Retirement plan sponsors are continuing to give investment allocations to hedge funds, private equity funds and other alternative investments. However, plan sponsors are no longer focused solely on performance but are also seeking more information on fund operations in order to assess the total risk facing pension assets invested with these funds.
In response, alternative investment managers must ramp up their disclosure of investment and operational risk factors and reassure sponsors about the steps they are taking to control and mitigate risk, according to a new PwC report, Attracting Pension Plan Assets: What Alternative Investment Managers Need to Know.
"In the wake of the financial crisis, pension plan sponsors and other institutional investors are taking a more holistic view of alternative investment funds. They have been attracted by the lower historical volatility, higher returns and varied correlations of these funds, but understand that performance is only half the equation: The other part is risk management, and building trust through greater transparency about the potential risks associated with these investments," says Samuel Gallo, managing director, PwC US’ asset management practice.
This PwC report offers insights on satisfying the transparency demands of institutional investors around risk, increasing trust and attracting new clients. PwC identified nine major areas of risk that alternative investment managers may wish to consider when marketing to plan sponsors and other institutional investors:
Market Risks: Alternative investments involve varying degrees of market risk including equity, interest rate, foreign exchange and commodity risks, each of which can be exacerbated by the use of leverage. Fund managers can satisfy plan sponsor concerns by determining whether the fund’s portfolio risk management systems (e.g., VAR and stress testing) and hedging techniques can detect and mitigate risks.
Liquidity Risk: Exotic instruments or other less-liquid investments used by fund managers may reduce the possibility of a quick exit for investors, especially if multiple investors try to exit a fund at the same time. Some funds are addressing this risk by offering monthly or quarterly investor liquidity after an initial lock-up period, or explaining diversification or stacking strategies that investors can use to mitigate the liquidity risk associated with extended lock-up periods.
Valuation Risk: Investments in instruments such as distressed debt, direct loans, private equity or complex financial derivatives may be hard to value. Fund managers should explain the valuation practices and methodologies they have in place and provide documentation including, if possible, independent, third-party verification of investment values.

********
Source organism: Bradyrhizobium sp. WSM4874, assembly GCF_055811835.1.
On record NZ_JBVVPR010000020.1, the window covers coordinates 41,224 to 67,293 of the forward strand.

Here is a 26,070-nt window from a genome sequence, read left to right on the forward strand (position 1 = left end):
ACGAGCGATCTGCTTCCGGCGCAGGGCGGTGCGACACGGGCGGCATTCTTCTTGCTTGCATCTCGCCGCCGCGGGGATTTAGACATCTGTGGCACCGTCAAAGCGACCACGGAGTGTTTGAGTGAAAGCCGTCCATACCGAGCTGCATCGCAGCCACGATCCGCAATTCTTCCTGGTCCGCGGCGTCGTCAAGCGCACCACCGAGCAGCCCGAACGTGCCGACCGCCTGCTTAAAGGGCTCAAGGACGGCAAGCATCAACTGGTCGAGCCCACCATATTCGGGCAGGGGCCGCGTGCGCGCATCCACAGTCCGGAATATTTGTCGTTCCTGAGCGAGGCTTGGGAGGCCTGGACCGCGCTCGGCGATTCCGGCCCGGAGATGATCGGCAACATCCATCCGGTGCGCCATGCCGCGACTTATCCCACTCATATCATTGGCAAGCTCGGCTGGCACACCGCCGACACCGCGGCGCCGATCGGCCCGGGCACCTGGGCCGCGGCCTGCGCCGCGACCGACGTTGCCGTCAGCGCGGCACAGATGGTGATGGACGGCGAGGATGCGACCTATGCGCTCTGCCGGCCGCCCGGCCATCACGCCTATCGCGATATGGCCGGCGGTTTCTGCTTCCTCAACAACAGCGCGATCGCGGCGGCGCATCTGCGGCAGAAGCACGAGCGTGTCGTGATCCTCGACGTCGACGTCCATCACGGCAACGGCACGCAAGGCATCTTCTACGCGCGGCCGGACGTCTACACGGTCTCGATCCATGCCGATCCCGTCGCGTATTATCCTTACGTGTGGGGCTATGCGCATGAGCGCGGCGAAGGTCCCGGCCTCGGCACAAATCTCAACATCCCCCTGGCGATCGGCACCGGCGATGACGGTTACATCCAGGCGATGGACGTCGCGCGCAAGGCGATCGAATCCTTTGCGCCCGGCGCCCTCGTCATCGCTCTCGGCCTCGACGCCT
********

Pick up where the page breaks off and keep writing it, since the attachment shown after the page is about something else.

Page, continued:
Operational Complexity Risk: The inherent complexity of hedge fund operations, with multiple internal and external parties involved in executing strategy, can be magnified if internal controls are inadequate or if there is no effective segregation of duties between those who oversee operations and those who manage the portfolio. Detailing the best practices followed in managing these risks can resolve concerns.
Regulatory Risk: Most hedge and private equity funds are not registered under the Investment Company Act of 1940 and lack the protections associated with mutual funds. To allay concerns, fund managers should communicate with plan sponsors about the oversight and controls to which they are subject, such as ERISA, FATCA or Form PF, and ensure compliance.
Strategy Risk: Active management can lead to deviations from the stated strategy, which creates potential investment planning, diversification and risk control issues for investors. Fund managers are making this less of a concern by imposing rigorous internal controls and expanded transparency to reduce style drift.
Counterparty Risk: Any transaction in which one party must rely on another to complete a transaction exposes an investor to counterparty risk, something which can be magnified by the use of leverage. Effective controls, including position limits or counterparty credit limits, can reduce these risks.
Sub-advisor Risk: Investors have experienced tremendous market volatility, fraudulent investment schemes and increased regulatory scrutiny. Fund managers can address this through a due diligence program that identifies and prioritises emerging trends and risks in sub-advisory relationships.
Vendor Selection: The stability of third-party vendors in providing middle- and back-office services is increasingly critical, since these vendors frequently are instrumental to a manager’s operations. Transparent processes and procedures to evaluate service providers, including sub-vendors, are essential to determining the risk of operational problems or fiduciary infractions.
The PwC report provides specific steps that alternative investment managers should consider each of these risks and communicate their capabilities to help plan sponsors resolve the concerns they may have about investing in alternative funds.
Gallo, who recently was named a 2012 Rising Star of Public Funds at the 11th annual Public Pension Fund Awards for Excellence, says: "The growing popularity of alternative investments among plan sponsors makes this an opportune time for the managers of these funds to reach out to this key investor group. As they do so, fund managers must respond to the increased transparency requirements of institutional investors, especially the information around the mitigation of both investment and operational risk factors."